In late 18th-century Mexican silver mines, workers would wrap small balls of gunpowder in paper, and slip them between cracks in the shaft wall before lighting them to explode: these fiery packets were known as tacos. Go ahead a few decades and we have the first recorded instances of tacos de minero being served–miner’s tacos. A couple of centuries later and tacos are no longer just the preserve of streetside tacquerias in Mexico City, but a gourmand’s gift to the entire world.
Tacos are a huge hit in Hanoi of course, enough that the city even has its very own taco festival. Hanoi-based foodie Anastasia Susilo set up the capital’s first Taco Fest in 2019 under her Melting Pot brand, which was founded in 2018 and has been putting on eye-catching food events throughout the city ever since.
Friendly and garrulous, Susilo’s eyes light up whenever food is mentioned, and she can chat about the Hanoi food scene at length, giving strong opinions or where to order the best cheap pizza or who serves up the city’s most authentic Chinese dishes. Whether its biscuits and gravy or sushi, Susilo will likely have a recommendation to hand.
“The Taco Fest is going to be a blast. We had over 1,000 people come last year, so would love it if we get similar numbers this year” she says. “We were delayed two months because of the virus, so it will be good to get this show on the road. I think it is going to be one of the first big food events in the city since the lockdown, so it is gonna be a good way to celebrate things returning to a semblance of normality. What better way of doing that than by smashing tacos and slamming margaritas!”
What constitutes a proper authentic taco has long left people divided. Hard or soft shell? Cornflour or wheat? Sour cream? Lettuce? Almost everyone has an opinion as to what should go in one.
The taco festival runs all day on Saturday June 6, and is set to see nine different vendors all vying to makes Hanoi’s best taco, with a trophy even awarded to the winner. There will also be a host of live entertainment including DJs, a live band and a drag show.
What constitutes a proper authentic taco has long left people divided. Hard or soft shell? Cornflour or wheat? Sour cream? Lettuce? Almost everyone has an opinion as to what should go in one, though perhaps it is better to just happily go with the flow and experiment.
Elvira Hoby runs a food company called Xin Free, which started out as a hummus brand but has expanded to include a wide range of healthy, vegan food. She missed last year’s taco festival so calls herself a “taco virgin,’ but is looking forward to slinging tacos at this year’s event. “Am very excited and a little nervous as I think it’s going to be our busiest festival yet. The entertainment and food is going to be the most fun and creative we’ve seen so far,” Hoby says. “Our menu is completely vegan and I have created two new recipes specially for the festival – vegan fried chicken made from tofu, and vegan pulled pork made from jackfruit. Am not sure exactly what is authentic these days but for me it’s all about the toppings. Pickled red onion every time.”
While Melting Pot undoubtedly puts food first, they also try to incorporate positive community work into what they do, either by encouraging their vendors to use green products or through engaging with local charities. This year will even have tacos being made by Keep Hanoi Clean, a volunteer group that started in May 2016, which has organized about 100 cleanup events to raise awareness about environmental protection in the city.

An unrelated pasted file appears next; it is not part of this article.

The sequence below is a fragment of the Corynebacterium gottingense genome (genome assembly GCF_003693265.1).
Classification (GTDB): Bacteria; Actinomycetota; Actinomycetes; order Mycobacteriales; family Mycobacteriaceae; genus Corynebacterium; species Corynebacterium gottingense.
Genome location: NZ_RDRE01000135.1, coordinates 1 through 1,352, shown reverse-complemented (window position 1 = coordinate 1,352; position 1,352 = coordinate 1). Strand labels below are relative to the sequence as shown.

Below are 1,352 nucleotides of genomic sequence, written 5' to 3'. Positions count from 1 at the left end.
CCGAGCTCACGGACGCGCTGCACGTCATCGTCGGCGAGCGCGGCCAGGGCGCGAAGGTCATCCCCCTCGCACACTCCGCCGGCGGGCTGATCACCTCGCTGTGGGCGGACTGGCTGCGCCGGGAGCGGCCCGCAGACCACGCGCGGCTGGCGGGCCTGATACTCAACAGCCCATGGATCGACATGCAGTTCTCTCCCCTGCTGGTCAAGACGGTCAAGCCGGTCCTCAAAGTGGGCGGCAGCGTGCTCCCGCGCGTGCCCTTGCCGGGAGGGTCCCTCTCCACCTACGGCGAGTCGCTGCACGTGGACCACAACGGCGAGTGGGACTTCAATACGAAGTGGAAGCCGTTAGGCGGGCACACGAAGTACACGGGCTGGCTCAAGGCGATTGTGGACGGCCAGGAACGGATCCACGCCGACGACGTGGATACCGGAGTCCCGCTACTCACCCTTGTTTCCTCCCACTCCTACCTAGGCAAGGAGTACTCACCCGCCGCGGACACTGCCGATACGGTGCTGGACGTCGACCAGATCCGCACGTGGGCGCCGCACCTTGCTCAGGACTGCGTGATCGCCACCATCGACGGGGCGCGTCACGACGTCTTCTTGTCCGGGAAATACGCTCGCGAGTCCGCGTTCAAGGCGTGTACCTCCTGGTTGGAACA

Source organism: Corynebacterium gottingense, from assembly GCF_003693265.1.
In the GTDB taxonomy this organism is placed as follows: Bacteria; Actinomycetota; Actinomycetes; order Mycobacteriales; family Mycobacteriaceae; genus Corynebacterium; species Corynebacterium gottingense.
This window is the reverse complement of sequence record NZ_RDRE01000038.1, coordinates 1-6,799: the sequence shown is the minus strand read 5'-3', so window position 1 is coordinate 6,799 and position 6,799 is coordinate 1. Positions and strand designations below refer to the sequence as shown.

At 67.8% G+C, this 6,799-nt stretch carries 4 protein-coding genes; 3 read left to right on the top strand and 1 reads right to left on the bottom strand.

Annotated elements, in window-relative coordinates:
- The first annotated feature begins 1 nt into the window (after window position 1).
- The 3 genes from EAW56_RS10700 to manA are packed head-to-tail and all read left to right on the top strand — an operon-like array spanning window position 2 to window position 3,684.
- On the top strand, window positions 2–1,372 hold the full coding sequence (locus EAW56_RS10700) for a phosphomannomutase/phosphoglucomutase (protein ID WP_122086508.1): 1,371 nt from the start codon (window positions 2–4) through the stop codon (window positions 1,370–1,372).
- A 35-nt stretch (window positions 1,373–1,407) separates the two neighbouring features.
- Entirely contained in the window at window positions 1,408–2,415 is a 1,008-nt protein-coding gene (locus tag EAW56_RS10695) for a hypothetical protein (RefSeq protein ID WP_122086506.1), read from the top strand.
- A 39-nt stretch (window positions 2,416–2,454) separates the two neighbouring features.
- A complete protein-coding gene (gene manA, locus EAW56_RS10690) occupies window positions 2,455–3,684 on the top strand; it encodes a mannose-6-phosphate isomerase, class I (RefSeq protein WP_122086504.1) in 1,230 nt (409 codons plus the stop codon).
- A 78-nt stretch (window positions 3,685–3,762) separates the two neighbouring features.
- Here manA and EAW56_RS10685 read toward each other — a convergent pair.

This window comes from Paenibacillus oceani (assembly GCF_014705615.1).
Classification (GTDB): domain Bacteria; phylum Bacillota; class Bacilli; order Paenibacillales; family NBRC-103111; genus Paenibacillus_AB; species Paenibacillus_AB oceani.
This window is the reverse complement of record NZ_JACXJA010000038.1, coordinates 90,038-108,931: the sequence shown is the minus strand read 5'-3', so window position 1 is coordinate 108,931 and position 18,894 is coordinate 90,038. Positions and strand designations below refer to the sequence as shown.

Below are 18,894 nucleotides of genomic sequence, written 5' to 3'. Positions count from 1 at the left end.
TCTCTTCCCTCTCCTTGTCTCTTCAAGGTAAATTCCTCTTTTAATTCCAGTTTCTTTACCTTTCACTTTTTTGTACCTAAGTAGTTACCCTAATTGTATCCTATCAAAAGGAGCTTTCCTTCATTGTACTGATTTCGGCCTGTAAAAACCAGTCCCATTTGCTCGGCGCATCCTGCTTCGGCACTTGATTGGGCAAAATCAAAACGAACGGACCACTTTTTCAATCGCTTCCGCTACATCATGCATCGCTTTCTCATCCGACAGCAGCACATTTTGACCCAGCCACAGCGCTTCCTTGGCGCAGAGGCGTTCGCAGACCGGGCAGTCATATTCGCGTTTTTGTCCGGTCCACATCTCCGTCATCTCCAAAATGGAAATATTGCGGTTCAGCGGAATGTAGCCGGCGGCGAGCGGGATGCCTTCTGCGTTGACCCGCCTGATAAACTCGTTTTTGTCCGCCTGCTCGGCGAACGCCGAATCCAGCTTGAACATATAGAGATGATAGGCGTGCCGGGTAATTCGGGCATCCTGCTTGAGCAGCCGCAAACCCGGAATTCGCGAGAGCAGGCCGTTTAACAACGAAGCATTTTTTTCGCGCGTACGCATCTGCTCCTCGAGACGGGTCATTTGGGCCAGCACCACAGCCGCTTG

Despite not running a formal taco restaurant, the founder of Keep Hanoi Clean James Kendall is in combative mood and eager for his tacos to make an impact: “Our Greek taco packs a mean punch to the taste buds. So, I don’t think anyone will be able to bring the unique flavor like we will this year. Sure, it’s not authentic Mexican, but that’s what will make our tacos unlike anyone else’s!”
However, when it comes to taking the best taco in Hanoi prize, Naco Taco, a street taco delivery service, might just feel they have the edge, as they are basically four Mexican friends from across the country (Andres from the center of Mexico, Querétaro; Cyan from the North in Tijuana; and chefs Varela and Sam are from the South in Veracruz).
“Passion is the essential ingredient. The only rule applies on how to eat, all the rest can be made of anything.”
“A proper taco needs a handmade corn tortilla freshly cooked on a ‘comal.’ There are very few things that can top that for a Mexican. The smell, the taste, the touch… Luckily our chef Varela has sorted out, says Samantha Romero of Naco Taco. “But we are counting on our Taco Gobernador to win the taco contest! Who doesn’t like shrimps with cheese?”
The festival is set to take place at The 100 beer garden, a large outside space, set a few hundred meters back from Hanoi’s flower market on Au Co in Tay Ho, which specializes in a range of craft beers. It is because of this that Jordi Llagostera might be expected to do well at the taco fest. His tapas and sandwich restaurant La Veranda is based inside the 100 beer garden. He has home advantage.
“Passion is the essential ingredient. The only rule applies on how to eat, all the rest can be made of anything,” Llagostera says. “I’m putting my best efforts into making fusion tacos, trying to bring out Vietnamese flavours with Mexican standards and Spanish roots. All with a funny twist.”
Nobody knows who will pick up the “Best Taco” crown at the festival, but what is known is that there are set to be a stunning array of tacos made from scratch by people who care, not to mention eye-catching entertainment and plenty of booze to wash things down. “It’s great people can finally get out and go to fun events,” Susilo says. “Let’s just hope the weather smiles on us too.”
The 100 beer garden
June 6, 11 a.m. to 11 p.m.
68/238 Âu Cơ, Quảng An, Tây Hồ
091 266 67 36